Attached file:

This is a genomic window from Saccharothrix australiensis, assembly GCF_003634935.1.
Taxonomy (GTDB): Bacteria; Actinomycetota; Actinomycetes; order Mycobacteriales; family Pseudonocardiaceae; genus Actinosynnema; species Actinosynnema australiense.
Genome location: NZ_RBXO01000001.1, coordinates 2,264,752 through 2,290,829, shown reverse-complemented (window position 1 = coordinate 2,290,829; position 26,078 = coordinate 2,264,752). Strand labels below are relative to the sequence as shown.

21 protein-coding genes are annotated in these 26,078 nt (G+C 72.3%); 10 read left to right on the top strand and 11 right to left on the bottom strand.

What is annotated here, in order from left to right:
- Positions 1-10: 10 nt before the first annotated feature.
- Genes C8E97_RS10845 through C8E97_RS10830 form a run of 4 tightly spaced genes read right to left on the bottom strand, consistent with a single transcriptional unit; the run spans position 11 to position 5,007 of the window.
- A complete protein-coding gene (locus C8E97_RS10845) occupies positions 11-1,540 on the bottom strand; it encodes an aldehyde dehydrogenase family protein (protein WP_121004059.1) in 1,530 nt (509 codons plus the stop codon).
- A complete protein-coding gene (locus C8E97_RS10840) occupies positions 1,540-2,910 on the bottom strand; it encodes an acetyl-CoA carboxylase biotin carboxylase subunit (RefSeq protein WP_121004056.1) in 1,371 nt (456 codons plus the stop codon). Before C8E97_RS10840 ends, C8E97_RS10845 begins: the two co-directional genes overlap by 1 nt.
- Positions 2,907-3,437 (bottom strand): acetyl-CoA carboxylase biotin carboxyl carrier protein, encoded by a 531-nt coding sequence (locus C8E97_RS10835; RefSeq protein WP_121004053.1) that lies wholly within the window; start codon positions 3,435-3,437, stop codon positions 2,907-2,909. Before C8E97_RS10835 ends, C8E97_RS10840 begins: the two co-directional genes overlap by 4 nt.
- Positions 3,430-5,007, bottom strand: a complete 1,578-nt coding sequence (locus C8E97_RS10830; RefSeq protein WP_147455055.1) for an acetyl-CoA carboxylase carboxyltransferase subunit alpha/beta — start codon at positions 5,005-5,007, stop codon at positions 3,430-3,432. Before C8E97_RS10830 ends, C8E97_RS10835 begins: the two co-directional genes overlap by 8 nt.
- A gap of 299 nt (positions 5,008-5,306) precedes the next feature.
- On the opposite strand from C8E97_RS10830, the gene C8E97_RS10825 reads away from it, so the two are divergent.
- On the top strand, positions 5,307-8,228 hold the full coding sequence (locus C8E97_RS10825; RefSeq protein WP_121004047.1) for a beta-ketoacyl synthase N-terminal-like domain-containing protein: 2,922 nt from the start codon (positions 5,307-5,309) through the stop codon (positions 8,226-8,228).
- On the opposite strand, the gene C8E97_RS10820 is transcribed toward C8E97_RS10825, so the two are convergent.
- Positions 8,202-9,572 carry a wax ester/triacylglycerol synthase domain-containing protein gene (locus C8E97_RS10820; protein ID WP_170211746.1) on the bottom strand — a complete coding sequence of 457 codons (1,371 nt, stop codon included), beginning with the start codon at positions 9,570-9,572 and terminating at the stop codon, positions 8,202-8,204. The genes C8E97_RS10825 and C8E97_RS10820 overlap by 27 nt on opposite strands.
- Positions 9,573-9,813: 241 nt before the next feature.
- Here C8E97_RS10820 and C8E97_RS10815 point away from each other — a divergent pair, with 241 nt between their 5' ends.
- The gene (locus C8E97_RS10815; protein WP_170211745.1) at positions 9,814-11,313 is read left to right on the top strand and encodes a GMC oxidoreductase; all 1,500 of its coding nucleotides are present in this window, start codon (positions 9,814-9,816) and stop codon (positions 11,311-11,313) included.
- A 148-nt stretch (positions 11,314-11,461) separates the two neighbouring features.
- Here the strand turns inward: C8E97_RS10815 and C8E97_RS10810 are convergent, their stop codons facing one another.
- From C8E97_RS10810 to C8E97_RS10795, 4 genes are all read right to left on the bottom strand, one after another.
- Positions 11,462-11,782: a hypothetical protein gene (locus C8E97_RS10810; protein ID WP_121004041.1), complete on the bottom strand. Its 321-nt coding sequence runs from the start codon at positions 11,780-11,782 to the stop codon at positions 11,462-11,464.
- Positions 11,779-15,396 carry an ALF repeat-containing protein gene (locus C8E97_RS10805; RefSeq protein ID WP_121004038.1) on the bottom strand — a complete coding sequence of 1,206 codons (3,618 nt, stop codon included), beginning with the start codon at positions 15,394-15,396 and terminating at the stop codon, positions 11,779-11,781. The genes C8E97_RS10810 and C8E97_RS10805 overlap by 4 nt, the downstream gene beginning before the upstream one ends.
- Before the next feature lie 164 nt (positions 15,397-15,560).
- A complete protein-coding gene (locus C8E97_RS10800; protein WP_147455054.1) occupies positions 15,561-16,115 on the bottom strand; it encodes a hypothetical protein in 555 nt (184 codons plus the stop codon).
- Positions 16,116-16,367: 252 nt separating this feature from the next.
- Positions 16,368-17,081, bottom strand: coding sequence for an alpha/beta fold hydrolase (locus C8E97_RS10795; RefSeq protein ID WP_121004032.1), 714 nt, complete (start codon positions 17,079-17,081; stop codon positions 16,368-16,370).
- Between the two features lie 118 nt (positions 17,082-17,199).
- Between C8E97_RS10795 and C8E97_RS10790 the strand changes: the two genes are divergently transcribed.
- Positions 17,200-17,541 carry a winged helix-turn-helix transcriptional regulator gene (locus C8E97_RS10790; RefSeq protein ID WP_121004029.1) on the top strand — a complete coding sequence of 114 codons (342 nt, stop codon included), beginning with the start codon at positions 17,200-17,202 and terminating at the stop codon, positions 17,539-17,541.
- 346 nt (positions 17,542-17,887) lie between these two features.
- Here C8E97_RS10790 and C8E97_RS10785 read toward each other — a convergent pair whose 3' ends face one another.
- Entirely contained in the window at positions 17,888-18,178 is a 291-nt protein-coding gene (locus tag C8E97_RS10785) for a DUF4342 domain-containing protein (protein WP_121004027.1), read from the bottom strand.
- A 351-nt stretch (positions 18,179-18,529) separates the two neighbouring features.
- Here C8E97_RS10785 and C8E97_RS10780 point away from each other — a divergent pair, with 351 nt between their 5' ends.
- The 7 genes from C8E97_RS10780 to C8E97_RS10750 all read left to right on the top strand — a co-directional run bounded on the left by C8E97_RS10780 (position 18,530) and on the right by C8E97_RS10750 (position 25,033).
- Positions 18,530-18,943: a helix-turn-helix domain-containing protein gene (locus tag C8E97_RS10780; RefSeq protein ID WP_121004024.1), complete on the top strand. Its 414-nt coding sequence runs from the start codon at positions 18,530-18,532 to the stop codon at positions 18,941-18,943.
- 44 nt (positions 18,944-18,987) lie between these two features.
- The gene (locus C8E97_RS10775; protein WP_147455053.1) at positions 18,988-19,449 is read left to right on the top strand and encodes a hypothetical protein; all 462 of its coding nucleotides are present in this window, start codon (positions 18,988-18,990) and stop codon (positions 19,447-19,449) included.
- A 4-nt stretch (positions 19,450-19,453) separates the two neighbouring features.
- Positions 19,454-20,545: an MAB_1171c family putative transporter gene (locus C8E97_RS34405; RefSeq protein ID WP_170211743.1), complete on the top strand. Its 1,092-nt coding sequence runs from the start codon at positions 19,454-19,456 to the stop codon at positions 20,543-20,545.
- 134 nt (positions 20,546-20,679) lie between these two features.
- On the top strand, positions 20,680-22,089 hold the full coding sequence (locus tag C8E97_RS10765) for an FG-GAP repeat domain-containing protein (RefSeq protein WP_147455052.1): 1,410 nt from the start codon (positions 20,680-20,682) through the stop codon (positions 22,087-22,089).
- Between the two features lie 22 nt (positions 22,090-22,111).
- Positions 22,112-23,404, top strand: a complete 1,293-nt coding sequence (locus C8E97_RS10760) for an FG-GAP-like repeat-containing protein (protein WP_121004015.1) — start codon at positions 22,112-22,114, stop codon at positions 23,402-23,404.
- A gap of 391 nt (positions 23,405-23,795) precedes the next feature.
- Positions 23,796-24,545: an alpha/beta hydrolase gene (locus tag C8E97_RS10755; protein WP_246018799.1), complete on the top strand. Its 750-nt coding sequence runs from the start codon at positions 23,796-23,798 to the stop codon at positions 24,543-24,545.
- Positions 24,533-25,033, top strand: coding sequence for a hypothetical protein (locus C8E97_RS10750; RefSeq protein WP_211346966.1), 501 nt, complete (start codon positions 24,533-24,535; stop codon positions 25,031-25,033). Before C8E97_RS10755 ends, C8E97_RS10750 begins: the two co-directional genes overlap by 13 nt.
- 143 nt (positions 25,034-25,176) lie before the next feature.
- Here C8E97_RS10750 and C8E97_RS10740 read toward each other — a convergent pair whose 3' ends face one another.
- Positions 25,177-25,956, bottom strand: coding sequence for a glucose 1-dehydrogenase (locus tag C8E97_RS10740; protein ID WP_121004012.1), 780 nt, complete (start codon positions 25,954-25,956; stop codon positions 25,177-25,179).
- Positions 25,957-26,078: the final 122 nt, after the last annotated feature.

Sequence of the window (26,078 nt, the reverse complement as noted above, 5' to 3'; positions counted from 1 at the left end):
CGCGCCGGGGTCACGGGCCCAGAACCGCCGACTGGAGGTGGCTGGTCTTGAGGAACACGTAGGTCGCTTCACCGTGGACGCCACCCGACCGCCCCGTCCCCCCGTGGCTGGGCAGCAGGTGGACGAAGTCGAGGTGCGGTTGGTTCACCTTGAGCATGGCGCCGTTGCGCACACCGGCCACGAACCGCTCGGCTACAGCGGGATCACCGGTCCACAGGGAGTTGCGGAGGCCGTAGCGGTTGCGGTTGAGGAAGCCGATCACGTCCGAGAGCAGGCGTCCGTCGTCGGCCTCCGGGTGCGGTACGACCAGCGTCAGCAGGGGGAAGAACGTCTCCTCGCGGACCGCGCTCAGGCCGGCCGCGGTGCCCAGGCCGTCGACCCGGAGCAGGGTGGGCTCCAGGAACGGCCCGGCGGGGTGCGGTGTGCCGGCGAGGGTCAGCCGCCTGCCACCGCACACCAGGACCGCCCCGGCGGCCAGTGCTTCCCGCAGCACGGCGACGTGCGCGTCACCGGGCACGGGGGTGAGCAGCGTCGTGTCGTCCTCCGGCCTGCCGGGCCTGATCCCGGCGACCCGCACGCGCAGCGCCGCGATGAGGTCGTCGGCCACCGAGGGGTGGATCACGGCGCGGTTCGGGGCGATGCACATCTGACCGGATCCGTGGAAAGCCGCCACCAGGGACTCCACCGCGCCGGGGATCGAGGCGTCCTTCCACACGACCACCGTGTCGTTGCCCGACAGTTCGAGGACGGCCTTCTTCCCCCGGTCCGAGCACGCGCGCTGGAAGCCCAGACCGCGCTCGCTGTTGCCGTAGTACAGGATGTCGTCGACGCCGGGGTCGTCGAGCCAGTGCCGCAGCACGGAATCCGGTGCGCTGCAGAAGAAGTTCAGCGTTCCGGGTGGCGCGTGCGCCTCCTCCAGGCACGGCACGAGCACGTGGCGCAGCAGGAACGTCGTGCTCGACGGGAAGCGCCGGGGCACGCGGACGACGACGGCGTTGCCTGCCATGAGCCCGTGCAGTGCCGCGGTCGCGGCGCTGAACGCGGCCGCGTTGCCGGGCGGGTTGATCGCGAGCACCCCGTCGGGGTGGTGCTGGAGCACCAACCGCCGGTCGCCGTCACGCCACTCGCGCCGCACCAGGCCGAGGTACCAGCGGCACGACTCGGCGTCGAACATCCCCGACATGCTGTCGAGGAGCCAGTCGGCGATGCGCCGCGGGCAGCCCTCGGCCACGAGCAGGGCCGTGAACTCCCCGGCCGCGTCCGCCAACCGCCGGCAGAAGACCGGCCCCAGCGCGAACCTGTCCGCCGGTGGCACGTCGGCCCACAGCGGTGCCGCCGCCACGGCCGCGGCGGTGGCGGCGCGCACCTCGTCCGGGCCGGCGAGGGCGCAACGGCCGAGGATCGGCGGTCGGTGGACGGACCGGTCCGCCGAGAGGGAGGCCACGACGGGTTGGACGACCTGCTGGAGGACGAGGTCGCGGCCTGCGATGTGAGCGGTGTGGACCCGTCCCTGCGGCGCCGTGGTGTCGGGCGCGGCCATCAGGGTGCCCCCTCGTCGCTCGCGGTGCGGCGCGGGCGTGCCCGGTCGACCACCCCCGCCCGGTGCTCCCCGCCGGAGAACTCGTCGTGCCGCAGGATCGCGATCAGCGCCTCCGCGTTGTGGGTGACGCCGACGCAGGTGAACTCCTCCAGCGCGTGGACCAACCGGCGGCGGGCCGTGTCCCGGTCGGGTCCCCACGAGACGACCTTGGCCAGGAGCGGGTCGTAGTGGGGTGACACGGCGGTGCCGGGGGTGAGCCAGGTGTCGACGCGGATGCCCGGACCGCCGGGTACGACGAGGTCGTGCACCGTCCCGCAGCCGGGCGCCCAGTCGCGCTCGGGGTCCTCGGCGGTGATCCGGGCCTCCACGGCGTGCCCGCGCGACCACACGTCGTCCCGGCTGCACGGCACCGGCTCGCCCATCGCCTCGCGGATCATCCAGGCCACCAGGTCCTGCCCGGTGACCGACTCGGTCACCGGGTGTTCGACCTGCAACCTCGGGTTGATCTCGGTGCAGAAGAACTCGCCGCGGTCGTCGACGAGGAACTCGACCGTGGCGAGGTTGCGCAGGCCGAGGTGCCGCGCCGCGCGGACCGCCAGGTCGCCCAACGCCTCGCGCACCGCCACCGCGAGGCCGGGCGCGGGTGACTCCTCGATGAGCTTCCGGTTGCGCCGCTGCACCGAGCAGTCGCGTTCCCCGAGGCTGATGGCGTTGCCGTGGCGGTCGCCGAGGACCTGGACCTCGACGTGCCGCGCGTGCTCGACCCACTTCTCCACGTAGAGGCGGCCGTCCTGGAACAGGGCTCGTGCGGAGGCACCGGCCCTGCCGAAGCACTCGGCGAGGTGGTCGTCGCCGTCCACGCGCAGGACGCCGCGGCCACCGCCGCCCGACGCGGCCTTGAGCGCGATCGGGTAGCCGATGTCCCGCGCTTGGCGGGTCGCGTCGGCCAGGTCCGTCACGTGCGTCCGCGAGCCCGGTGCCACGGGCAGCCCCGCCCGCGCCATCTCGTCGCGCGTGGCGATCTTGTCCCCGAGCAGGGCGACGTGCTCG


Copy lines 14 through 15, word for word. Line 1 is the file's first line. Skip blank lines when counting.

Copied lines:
- On the top strand, positions 5,307-8,228 hold the full coding sequence (locus C8E97_RS10825; RefSeq protein WP_121004047.1) for a beta-ketoacyl synthase N-terminal-like domain-containing protein: 2,922 nt from the start codon (positions 5,307-5,309) through the stop codon (positions 8,226-8,228).
- On the opposite strand, the gene C8E97_RS10820 is transcribed toward C8E97_RS10825, so the two are convergent.